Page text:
Monitoring Progress: Response to Intervention's Promise and Pitfalls
Response to Intervention (RTI) has become a buzzword in both general education and special education circles—yet understanding of the approach remains superficial. Enter this EdWeek special report, which serves as a solid primer on what RTI is, why it’s used, and what some of its common pitfalls are. As articulated in the series of articles, RTI is an instructional technique that educators use to assist students with academic or behavioral problems; it entails providing these students with tiered and increasingly intensive instruction to address problems in their infancy. RTI first appeared on the scene as a special education diagnostic tool, and is now utilized in the gen ed setting as a preventive measure for a host of potential student hang-ups, both academic and behavioral. Yet despite the popularity of RTI, obstacles remain: Few education schools adequately prepare teachers to effectively use RTI, and some parents have reported that RTI led to unnecessary delay in special education identification. Further, RTI’s fluidity can cause districts ire, as appropriately doling out funding for the effort (often between Title I and special education coffers) gets awkward. In the end, though, the greatest obstacle facing RTI is the dearth of research conducted on the topic. The report notes that, while RTI has gained many advocates, no rigorous study of the entire RTI model has ever been conducted. And though special education numbers have decreased as RTI has expanded its reach, a definitive link between the two has yet to be proven. Though many agree that an RTI-like approach is simply good teaching, we won’t know how good for some time yet.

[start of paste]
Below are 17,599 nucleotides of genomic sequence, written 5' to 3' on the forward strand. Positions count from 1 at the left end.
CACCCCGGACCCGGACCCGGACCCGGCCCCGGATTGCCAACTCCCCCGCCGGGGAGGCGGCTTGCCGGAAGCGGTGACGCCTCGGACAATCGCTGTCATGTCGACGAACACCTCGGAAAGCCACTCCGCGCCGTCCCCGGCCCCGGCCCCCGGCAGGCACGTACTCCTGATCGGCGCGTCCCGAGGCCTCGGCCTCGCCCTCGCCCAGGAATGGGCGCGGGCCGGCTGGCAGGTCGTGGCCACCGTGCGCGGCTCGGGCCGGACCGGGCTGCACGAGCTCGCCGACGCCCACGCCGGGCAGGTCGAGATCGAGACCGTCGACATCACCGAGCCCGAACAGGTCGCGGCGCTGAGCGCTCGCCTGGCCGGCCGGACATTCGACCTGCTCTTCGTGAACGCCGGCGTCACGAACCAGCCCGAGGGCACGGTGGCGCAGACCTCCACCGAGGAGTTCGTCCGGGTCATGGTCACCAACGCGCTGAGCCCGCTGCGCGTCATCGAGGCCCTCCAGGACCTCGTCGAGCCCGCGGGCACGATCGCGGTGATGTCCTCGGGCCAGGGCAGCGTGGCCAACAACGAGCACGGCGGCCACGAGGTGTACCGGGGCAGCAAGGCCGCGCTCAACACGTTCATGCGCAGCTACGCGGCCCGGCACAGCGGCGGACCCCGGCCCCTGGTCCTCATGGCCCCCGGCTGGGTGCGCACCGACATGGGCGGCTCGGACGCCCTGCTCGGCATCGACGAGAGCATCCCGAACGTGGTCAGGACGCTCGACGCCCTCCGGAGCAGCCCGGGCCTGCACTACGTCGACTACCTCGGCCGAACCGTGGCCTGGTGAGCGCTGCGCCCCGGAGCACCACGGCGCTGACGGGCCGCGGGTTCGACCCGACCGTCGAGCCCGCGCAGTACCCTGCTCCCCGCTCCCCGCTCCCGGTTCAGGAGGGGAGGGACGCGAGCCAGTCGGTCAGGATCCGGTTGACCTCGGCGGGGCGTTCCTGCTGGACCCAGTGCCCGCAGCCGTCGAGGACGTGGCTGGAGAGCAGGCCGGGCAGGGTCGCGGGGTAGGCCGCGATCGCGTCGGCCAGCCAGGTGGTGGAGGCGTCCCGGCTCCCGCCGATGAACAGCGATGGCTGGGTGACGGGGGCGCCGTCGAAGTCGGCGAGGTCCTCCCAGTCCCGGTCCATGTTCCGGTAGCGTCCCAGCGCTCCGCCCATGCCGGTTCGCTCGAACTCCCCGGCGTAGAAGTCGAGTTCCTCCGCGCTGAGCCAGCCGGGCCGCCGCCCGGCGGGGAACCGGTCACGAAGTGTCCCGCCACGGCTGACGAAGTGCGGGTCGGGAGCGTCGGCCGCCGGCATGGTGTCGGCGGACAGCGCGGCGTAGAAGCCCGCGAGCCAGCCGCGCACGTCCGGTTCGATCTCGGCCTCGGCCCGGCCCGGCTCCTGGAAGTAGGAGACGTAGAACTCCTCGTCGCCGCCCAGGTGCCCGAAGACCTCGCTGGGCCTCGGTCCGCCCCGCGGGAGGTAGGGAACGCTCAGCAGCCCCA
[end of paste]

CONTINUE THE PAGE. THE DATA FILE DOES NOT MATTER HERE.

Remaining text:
Education Week, “Monitoring Progress: Response to Intervention’s Promise and Pitfalls” (Bethesda, MD: Education Week, March 2011).
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